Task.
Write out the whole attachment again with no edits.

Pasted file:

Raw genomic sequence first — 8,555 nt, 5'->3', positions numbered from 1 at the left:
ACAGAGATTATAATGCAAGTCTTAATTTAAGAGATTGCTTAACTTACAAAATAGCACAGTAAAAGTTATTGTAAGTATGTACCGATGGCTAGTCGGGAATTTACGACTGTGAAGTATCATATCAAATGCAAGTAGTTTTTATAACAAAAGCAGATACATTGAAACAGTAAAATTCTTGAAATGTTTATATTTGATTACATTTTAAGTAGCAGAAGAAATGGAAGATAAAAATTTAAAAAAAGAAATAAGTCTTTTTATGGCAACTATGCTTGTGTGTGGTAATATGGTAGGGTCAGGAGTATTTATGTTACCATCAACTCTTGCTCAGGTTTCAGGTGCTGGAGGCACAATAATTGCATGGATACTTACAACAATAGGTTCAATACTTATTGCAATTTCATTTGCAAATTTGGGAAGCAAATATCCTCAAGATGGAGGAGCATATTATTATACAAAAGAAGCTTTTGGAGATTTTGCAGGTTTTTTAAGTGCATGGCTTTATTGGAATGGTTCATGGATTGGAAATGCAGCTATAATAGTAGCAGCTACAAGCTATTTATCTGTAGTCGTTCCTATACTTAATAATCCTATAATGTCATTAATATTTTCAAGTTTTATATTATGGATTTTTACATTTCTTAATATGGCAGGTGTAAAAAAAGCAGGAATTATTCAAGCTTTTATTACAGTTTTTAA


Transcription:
Raw genomic sequence first — 8,555 nt, 5'->3', positions numbered from 1 at the left:
ACAGAGATTATAATGCAAGTCTTAATTTAAGAGATTGCTTAACTTACAAAATAGCACAGTAAAAGTTATTGTAAGTATGTACCGATGGCTAGTCGGGAATTTACGACTGTGAAGTATCATATCAAATGCAAGTAGTTTTTATAACAAAAGCAGATACATTGAAACAGTAAAATTCTTGAAATGTTTATATTTGATTACATTTTAAGTAGCAGAAGAAATGGAAGATAAAAATTTAAAAAAAGAAATAAGTCTTTTTATGGCAACTATGCTTGTGTGTGGTAATATGGTAGGGTCAGGAGTATTTATGTTACCATCAACTCTTGCTCAGGTTTCAGGTGCTGGAGGCACAATAATTGCATGGATACTTACAACAATAGGTTCAATACTTATTGCAATTTCATTTGCAAATTTGGGAAGCAAATATCCTCAAGATGGAGGAGCATATTATTATACAAAAGAAGCTTTTGGAGATTTTGCAGGTTTTTTAAGTGCATGGCTTTATTGGAATGGTTCATGGATTGGAAATGCAGCTATAATAGTAGCAGCTACAAGCTATTTATCTGTAGTCGTTCCTATACTTAATAATCCTATAATGTCATTAATATTTTCAAGTTTTATATTATGGATTTTTACATTTCTTAATATGGCAGGTGTAAAAAAAGCAGGAATTATTCAAGCTTTTATTACAGTTTTTAA